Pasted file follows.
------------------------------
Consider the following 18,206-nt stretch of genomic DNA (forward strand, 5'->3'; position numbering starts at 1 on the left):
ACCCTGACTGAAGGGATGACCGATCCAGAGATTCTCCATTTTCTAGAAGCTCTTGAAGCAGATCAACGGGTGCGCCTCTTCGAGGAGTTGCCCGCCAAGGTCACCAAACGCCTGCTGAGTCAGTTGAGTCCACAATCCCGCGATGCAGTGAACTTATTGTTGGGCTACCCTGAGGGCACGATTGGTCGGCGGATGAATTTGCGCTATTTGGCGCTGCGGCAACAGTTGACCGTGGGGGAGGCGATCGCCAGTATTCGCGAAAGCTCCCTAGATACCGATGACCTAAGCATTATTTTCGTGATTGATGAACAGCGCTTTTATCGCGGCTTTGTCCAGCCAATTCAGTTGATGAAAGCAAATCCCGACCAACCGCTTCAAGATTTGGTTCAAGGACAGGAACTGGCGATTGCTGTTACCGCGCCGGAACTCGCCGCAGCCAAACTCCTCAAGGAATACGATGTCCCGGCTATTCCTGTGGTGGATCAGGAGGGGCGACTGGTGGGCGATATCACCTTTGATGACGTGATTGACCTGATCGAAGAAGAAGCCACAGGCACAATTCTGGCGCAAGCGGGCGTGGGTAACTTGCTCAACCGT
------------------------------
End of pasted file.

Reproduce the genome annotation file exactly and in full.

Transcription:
Consider the following 18,206-nt stretch of genomic DNA (forward strand, 5'->3'; position numbering starts at 1 on the left):
ACCCTGACTGAAGGGATGACCGATCCAGAGATTCTCCATTTTCTAGAAGCTCTTGAAGCAGATCAACGGGTGCGCCTCTTCGAGGAGTTGCCCGCCAAGGTCACCAAACGCCTGCTGAGTCAGTTGAGTCCACAATCCCGCGATGCAGTGAACTTATTGTTGGGCTACCCTGAGGGCACGATTGGTCGGCGGATGAATTTGCGCTATTTGGCGCTGCGGCAACAGTTGACCGTGGGGGAGGCGATCGCCAGTATTCGCGAAAGCTCCCTAGATACCGATGACCTAAGCATTATTTTCGTGATTGATGAACAGCGCTTTTATCGCGGCTTTGTCCAGCCAATTCAGTTGATGAAAGCAAATCCCGACCAACCGCTTCAAGATTTGGTTCAAGGACAGGAACTGGCGATTGCTGTTACCGCGCCGGAACTCGCCGCAGCCAAACTCCTCAAGGAATACGATGTCCCGGCTATTCCTGTGGTGGATCAGGAGGGGCGACTGGTGGGCGATATCACCTTTGATGACGTGATTGACCTGATCGAAGAAGAAGCCACAGGCACAATTCTGGCGCAAGCGGGCGTGGGTAACTTGCTCAACCGT